Hyperion Records

Missa São Sebastião
composer
1937; first performed on 13 November 1937 at the Teatro Municipal in Rio de Janeiro
author of text
Ordinary of the Mass

Recordings
'Villa-Lobos: Missa São Sebastião & other sacred music' (CDH55470)
Villa-Lobos: Missa São Sebastião & other sacred music
Buy by post £5.50 CDH55470  Helios (Hyperion's budget label)  
Details
Movement 1 'Sebastian! The Virtuous': Kyrie
Track 1 on CDH55470 [4'50] Helios (Hyperion's budget label)
Movement 2 'Sebastian! The Roman Soldier': Gloria
Track 2 on CDH55470 [8'11] Helios (Hyperion's budget label)
Movement 3 'Sebastian! Defender of the Church': Credo
Track 3 on CDH55470 [11'42] Helios (Hyperion's budget label)
Movement 4 'Sebastian! The Martyr': Sanctus
Track 4 on CDH55470 [3'52] Helios (Hyperion's budget label)
Movement 5 'Sebastian! The Saint': Benedictus
Track 5 on CDH55470 [2'17] Helios (Hyperion's budget label)
Movement 6 'Sebastian! Protector of Brazil': Agnus Dei
Track 6 on CDH55470 [3'05] Helios (Hyperion's budget label)

Missa São Sebastião
EnglishFrançaisDeutsch
Villa-Lobos spent the last months of 1936 researching Amerindian and early Hispanic music, in preparation for composing the incidental score for a feature film, The Discovery of Brazil. This was one of many motion pictures made by government institutions at the time, glorifying the cultural and historic heritage of Brazil. This particular film told in just one hour of the Portuguese expedition under Cabral in 1500, the discovery of a beautiful new land, and of the first contact with the natives. Villa-Lobos went to considerable trouble with musical authenticity (as far as the erratic state of Brazilian musicology at the time would allow him), constructing his own melodies in similar vein to the chants of Brazilian indians, and imitating ancient Portuguese and Spanish secular and ecclesiastical music. The film’s musical and visual climax was the ‘First Mass in Brazil’, an impressive tableau in which the Portuguese sailors and crew cleverly sing Mass against the frighteningly juxtaposed incantations of the newly found Amerindians: a true clash and coming together of cultures, emphasizing the multi-racial traits which characterize Brazil even today, and which the Vargas government took great pains to harness as a symbolic means of national unity. Villa-Lobos’s ‘discovery’ of Papae Marcelli, and the evocation of a sixteenth-century Mass in a new, Brazilian context in this film score prompted him almost simultaneously to write his own a cappella Mass between December 1936 and January 1937, specifically for the Orfeão de Professores. It was entitled Missa São Sebastião, St Sebastian being the patron saint of Rio de Janeiro. An augmented Orfeão de Professores gave the first performance at Rio’s Teatro Municipal on 13 November 1937, in a grand concert held to mark the close of the secondary school academic year.

Amongst Villa-Lobos’s papers there exists a manuscript of several recitative fragments headed ‘Introits da missa São Sebastião’. It is not quite clear how these were intended to be used, and they are omitted in the present recording, but their texts provide important subtitles for each section of the Mass. Just as movements in the Bachianas brasileiras mostly take dual titles, one ‘Bachian’, the other ‘Brazilian’, so the Mass movements are given patriotic identities in addition to their liturgical ones: ‘Kyrie—Sebastian! The Virtuous’, ‘Gloria—Sebastian! The Roman Soldier’, ‘Credo—Sebastian! Defender of the Church’, ‘Sanctus—Sebastian! The Martyr’, ‘Benedictus—Sebastian! The Saint’, ‘Agnus Dei—Sebastian! Protector of Brazil’.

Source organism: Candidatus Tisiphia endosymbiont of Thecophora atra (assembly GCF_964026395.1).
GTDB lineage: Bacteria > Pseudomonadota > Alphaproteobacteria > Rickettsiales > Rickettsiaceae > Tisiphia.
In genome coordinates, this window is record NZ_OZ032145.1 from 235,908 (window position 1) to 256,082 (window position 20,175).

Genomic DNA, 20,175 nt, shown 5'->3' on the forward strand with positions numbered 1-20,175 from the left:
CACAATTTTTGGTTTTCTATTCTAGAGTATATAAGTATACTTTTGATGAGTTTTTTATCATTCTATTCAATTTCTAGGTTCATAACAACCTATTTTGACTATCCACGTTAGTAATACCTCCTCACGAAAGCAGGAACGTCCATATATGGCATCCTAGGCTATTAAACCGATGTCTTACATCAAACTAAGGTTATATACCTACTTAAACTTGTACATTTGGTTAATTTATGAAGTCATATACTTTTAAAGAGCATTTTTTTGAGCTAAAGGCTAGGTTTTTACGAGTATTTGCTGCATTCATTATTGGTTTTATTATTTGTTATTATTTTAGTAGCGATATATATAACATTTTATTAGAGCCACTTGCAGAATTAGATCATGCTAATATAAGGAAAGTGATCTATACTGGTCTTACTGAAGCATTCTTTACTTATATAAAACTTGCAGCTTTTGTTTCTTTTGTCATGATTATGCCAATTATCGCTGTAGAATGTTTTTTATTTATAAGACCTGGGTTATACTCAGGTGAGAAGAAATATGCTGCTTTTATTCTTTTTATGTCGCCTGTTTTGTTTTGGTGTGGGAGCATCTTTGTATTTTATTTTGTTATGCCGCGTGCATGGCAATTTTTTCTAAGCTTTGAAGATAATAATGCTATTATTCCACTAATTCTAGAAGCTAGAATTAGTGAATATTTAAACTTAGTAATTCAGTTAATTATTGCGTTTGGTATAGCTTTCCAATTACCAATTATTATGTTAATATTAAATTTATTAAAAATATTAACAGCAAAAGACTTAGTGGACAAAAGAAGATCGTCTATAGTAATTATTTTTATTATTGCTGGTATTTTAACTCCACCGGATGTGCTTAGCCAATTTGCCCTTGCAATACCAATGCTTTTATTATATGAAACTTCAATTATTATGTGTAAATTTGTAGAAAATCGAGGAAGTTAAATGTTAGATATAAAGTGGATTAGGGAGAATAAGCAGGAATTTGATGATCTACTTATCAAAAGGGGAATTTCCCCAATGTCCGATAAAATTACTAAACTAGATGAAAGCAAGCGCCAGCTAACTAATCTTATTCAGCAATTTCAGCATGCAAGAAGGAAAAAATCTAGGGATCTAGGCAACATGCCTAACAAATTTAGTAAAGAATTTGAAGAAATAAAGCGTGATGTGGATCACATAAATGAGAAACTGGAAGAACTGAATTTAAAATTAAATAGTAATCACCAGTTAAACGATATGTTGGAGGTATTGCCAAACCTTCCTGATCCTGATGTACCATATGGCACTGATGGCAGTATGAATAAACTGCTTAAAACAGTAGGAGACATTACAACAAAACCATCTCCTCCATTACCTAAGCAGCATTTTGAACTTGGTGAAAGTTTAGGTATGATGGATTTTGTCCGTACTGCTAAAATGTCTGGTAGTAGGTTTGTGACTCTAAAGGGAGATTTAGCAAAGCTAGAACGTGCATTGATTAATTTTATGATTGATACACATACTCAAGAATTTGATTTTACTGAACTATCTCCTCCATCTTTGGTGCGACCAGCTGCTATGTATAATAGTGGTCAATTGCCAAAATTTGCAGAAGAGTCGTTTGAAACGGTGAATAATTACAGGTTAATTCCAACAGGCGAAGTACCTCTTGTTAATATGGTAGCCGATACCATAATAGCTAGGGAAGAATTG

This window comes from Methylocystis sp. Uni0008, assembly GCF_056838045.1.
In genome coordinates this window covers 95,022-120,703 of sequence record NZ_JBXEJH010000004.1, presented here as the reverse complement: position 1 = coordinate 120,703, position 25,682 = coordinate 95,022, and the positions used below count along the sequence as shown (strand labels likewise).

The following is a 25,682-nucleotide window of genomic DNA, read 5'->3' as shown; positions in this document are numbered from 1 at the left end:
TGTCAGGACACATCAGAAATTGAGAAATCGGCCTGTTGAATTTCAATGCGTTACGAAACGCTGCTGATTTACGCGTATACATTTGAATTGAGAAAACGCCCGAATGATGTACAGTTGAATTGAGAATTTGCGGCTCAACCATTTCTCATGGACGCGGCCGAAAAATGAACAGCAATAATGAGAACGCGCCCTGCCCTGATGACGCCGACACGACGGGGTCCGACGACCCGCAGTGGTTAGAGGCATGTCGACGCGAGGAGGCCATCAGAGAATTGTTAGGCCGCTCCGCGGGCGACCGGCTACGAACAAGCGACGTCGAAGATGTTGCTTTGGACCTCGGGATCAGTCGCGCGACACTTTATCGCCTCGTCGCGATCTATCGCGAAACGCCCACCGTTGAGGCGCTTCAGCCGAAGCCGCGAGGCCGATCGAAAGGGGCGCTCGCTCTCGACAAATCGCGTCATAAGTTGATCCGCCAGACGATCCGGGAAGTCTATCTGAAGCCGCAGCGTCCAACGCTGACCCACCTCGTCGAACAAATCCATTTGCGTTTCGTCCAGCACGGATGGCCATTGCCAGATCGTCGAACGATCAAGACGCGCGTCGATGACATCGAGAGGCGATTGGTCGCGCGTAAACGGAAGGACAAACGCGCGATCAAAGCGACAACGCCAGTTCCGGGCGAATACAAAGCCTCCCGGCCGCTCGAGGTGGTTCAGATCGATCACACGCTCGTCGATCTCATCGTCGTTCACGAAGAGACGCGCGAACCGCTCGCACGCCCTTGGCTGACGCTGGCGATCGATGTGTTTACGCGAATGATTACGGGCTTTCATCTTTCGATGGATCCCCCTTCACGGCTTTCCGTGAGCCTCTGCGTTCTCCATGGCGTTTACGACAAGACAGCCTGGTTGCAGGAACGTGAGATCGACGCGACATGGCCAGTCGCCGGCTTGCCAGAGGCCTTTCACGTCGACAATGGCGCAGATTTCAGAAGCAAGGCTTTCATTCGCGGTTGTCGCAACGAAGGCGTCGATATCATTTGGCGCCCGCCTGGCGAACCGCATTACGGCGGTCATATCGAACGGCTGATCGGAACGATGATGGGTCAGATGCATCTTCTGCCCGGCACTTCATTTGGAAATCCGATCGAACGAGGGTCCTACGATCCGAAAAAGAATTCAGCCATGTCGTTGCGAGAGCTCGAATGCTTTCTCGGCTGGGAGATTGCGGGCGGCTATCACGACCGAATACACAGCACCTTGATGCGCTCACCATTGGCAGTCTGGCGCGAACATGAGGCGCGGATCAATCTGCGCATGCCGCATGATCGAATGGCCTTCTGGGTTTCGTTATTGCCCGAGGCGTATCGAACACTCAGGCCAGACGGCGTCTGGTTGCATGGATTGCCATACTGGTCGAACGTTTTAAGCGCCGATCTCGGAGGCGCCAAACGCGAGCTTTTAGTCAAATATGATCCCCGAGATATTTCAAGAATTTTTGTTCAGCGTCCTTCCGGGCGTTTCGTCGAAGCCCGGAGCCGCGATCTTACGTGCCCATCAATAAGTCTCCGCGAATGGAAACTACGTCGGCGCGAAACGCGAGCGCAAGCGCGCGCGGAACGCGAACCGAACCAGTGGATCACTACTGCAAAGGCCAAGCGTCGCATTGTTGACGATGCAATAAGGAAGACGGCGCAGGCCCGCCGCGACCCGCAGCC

The Mass is composed for three voices a cappella, but Villa-Lobos gives a seasoned and practical musician’s variety of performing options: women’s voices, boys’ voices, or men’s voices, with each possibly doubled at the octave. The self-consciously archaic three-part polyphony (which emulates Palestrina and Victoria), the modal inflexions of the vocal lines, and the austere simplicity of the whole work stand in stark contrast to the opulent style usually thought typical of Villa-Lobos, as demonstrated in the huge orchestral and choral frescos of jungle and city life, the Choros, which he wrote during the 1920s. In the Mass, raw nationalism gives way to an idealized and serene view of the powerful Catholic heritage of his country. Subtle glances at the chants of macumba (as at ‘et sepultus est’ in the Credo) are, however, reminders that in Brazil even the rites of Roman Catholicism have been (and still are) tinged with elements from the magical beliefs transported to Brazil by the millions of black slaves brought over the Atlantic by the colonists so many centuries ago. With Portuguese respectability came also African magic, and as food offerings to the old African gods of macumba and other cults are left alongside statuettes of St Mary and St George in Brazilian roadside shrines or in rocky clefts on the beach, so St Cecilia and St Sebastian embrace the whole of Villa-Lobos’s vision of multi-cultural Brazil, in the form of oration and liturgy. The Missa São Sebastião stands unique and radiantly beautiful in Villa-Lobos’s huge output.

from notes by Simon Wright © 1993

Track-specific metadata
Click track numbers opposite to select

Details for CDA66638 track 2
Movement 2, 'Sebastian! The Roman Soldier': Gloria
Artists
ISRC
GB-AJY-93-63802
Duration
8'11
Recording date
9 January 1993
Recording venue
St Jude-on-the-Hill, Hampstead Garden Suburb, London, United Kingdom
Recording producer
Mark Brown
Recording engineer
Antony Howell
Hyperion usage
  1. Villa-Lobos: Missa São Sebastião & other sacred music (CDA66638)
    Disc 1 Track 2
    Release date: April 1993
    Deletion date: April 2012
    Superseded by CDH55470
  2. Villa-Lobos: Missa São Sebastião & other sacred music (CDH55470)
    Disc 1 Track 2
    Release date: June 2014
    Helios (Hyperion's budget label)
   English   Français   Deutsch